I think that’s probably the biggest sacrifice we have made so far.
5. How did you get funded?
We started off by self-funding the company.
In the 2nd year of operation, we received excellent government support in the form of grants worth SGD 250K.
After we have on-boarded few clients, we managed to raise around SGD 500,000 of angel investment.
I think Singapore start-up ecosystem is very strong in providing seed and angel level investments.
In Dec 2016, public listed Japanese conglomerate Benefit One invested USD 2.1 million in Rewardz for next stage of growth and expansion.
6. How did you go about marketing your business?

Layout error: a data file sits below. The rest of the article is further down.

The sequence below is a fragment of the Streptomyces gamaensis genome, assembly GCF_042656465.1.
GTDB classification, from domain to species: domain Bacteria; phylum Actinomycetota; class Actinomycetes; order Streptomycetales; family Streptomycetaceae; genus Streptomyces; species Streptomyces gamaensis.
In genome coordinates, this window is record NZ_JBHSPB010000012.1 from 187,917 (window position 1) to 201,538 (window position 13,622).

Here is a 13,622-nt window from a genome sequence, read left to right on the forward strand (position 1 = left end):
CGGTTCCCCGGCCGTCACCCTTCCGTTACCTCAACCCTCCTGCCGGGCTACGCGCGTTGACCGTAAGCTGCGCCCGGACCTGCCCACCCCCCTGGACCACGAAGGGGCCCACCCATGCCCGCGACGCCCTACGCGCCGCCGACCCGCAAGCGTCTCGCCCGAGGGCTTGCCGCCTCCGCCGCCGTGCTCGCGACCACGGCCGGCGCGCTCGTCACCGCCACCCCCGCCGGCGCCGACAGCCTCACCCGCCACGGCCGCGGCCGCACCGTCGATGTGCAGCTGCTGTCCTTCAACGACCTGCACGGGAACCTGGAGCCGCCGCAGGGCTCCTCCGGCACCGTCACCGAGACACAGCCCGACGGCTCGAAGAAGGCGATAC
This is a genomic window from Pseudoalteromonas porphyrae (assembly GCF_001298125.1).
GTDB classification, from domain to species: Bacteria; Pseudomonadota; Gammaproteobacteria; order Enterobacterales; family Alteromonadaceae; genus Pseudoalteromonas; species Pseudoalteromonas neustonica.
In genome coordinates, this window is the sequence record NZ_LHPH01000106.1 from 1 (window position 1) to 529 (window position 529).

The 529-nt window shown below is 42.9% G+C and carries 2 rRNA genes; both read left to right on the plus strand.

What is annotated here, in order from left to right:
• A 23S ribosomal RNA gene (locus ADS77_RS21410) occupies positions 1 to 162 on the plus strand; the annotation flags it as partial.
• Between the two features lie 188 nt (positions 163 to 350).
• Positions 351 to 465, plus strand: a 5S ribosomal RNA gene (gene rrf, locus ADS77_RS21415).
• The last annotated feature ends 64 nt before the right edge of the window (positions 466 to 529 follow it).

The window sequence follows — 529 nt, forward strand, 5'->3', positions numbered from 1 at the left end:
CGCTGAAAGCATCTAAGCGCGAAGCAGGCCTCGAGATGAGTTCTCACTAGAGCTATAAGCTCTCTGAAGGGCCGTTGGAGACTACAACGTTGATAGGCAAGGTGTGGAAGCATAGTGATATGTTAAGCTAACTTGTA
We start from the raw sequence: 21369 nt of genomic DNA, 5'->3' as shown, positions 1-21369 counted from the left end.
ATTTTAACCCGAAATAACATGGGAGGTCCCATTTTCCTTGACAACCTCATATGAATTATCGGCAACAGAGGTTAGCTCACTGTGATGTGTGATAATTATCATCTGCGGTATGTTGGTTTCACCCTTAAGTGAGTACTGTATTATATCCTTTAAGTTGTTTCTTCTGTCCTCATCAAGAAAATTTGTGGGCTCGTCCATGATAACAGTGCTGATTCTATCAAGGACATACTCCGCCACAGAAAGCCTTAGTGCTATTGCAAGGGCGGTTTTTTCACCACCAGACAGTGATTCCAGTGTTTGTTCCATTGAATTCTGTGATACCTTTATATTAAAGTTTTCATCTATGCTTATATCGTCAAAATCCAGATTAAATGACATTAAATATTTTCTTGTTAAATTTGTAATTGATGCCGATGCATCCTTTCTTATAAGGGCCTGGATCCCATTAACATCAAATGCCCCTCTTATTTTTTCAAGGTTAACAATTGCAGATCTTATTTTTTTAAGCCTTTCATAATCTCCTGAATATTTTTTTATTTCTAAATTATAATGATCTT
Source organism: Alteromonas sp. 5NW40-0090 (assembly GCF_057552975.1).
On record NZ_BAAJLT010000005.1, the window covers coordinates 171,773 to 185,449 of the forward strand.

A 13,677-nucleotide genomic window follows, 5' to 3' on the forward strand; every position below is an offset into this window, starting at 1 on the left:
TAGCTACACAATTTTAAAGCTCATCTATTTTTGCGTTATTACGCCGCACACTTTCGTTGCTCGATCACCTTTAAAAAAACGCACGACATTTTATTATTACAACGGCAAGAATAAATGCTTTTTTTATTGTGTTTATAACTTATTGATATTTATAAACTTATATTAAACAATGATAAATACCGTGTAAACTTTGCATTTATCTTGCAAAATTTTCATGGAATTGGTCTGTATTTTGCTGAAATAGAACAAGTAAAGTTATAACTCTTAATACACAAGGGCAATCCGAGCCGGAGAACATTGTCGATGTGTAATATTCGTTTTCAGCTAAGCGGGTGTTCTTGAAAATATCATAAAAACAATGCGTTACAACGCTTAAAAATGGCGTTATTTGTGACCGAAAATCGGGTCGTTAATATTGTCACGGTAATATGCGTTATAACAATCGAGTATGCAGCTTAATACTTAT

We initially focused on cold calling and emailers to reach out to new clients.
We also leveraged our network to arrange meetings with HR managers.
One of the most successful ways of marketing is to participate in HR events to showcase our products to our target clients.
Some effective PR in HR and mainstream magazines have also worked well for us.
We are trying Linked-In marketing since last year and it has also proved effective.
So, we will be doing focused Linked- In marketing along with offline channels this year to promote ourselves in the HR industry.
7. Could you describe your first sale and how it came about?
I think our first sale was by chance, one of our friends went to pitch his start-up to NUHS HR who didn’t buy into his service but they were looking for a rewards platform like ours.
So, he recommended us to NUHS and that’s how we got our first deal. NUHS being a big organization, solved the chicken and egg problem for our business model.
We on-boarded 40+ merchants and 7000+ employees to our platform from our first client – NUHS.